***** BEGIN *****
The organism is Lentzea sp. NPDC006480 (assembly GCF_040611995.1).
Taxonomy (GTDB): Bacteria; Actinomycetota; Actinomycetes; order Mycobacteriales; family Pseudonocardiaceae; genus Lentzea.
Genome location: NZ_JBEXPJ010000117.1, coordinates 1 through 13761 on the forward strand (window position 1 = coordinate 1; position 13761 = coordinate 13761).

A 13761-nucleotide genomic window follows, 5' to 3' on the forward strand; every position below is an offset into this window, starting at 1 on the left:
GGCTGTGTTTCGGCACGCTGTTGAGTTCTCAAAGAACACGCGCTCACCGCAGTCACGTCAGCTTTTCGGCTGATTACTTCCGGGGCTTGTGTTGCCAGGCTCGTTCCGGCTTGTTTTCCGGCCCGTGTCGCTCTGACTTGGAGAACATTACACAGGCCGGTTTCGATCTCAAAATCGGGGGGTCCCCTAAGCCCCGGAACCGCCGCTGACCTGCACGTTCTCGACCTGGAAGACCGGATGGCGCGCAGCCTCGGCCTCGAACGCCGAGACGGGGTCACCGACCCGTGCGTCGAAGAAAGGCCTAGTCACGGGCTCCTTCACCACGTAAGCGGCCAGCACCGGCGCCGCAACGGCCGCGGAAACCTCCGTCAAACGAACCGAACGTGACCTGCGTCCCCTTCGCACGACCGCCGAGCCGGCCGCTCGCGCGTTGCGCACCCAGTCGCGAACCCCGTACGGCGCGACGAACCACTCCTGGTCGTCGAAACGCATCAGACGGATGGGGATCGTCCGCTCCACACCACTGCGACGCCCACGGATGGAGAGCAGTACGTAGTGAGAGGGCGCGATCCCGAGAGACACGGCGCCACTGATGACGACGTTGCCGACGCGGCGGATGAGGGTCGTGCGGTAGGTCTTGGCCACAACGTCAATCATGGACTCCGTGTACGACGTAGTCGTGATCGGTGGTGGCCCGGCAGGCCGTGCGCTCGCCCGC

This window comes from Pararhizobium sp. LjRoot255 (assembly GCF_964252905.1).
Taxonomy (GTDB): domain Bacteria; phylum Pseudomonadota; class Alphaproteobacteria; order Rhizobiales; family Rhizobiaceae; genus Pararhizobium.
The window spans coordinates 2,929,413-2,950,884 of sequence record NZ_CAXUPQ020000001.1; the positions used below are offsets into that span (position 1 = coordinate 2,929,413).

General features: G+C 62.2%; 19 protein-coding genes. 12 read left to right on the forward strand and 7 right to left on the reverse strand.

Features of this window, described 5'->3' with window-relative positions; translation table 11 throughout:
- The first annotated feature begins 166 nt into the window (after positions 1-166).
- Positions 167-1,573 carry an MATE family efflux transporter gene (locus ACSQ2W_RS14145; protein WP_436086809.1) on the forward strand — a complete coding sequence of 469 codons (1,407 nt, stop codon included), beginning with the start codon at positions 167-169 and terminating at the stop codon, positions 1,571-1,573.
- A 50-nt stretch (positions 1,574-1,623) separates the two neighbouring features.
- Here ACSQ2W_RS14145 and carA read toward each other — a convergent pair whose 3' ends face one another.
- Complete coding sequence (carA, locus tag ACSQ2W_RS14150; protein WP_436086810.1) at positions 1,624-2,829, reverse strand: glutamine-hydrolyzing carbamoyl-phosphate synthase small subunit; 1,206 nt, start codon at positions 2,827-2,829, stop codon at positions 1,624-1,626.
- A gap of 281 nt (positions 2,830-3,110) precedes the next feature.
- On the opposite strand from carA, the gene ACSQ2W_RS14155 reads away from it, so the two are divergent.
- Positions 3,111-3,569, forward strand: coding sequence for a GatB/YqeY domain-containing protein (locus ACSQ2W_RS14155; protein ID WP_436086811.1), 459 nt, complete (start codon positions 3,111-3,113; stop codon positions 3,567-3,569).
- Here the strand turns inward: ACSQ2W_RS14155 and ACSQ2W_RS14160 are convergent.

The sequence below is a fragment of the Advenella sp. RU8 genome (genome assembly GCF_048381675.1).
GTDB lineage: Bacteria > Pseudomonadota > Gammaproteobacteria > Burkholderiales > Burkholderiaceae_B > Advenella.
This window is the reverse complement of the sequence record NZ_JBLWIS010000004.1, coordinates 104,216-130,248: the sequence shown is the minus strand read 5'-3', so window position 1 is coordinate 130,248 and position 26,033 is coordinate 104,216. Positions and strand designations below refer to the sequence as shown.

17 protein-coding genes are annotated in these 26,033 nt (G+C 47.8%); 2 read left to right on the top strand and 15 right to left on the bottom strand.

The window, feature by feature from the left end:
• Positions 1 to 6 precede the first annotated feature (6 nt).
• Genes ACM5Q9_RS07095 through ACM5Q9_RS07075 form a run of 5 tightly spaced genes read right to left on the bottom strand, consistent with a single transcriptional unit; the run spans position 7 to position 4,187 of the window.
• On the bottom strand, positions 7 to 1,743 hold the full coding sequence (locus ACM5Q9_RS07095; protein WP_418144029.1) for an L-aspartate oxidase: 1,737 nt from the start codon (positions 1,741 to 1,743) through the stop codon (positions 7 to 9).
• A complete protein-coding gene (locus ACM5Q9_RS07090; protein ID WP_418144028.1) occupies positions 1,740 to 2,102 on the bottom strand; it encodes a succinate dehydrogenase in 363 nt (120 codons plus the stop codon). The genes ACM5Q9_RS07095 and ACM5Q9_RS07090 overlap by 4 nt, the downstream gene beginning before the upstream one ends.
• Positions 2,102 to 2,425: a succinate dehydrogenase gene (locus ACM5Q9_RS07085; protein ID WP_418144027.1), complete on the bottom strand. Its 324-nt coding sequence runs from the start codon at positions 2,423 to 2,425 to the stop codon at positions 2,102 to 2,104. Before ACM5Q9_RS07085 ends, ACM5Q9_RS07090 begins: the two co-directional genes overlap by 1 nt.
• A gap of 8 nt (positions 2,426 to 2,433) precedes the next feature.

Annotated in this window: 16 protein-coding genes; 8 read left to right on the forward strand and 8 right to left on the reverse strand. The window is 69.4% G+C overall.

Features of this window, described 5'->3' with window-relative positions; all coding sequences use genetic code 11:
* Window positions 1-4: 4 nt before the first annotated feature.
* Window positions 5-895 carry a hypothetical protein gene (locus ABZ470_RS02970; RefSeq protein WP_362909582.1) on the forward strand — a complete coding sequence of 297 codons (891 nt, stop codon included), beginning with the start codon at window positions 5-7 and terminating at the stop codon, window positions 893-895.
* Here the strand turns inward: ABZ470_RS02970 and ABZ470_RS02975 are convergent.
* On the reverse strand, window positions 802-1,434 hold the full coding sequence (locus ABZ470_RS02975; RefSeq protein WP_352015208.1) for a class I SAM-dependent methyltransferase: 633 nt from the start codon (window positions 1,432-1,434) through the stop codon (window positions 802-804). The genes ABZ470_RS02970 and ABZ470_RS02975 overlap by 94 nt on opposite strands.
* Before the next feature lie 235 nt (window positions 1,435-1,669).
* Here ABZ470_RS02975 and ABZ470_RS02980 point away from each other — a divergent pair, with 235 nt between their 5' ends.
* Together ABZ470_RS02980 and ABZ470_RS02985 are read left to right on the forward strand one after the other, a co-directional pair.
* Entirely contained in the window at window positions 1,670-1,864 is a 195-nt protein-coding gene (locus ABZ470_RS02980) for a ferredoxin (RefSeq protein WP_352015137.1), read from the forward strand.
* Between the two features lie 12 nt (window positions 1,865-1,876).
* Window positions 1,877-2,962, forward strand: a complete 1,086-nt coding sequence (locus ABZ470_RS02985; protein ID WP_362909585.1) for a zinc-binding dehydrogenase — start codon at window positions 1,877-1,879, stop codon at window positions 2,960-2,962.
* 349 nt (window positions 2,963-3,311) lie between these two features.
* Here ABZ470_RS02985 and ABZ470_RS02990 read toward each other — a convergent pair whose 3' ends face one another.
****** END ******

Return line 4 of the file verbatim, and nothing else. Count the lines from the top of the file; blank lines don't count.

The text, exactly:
A 13761-nucleotide genomic window follows, 5' to 3' on the forward strand; every position below is an offset into this window, starting at 1 on the left: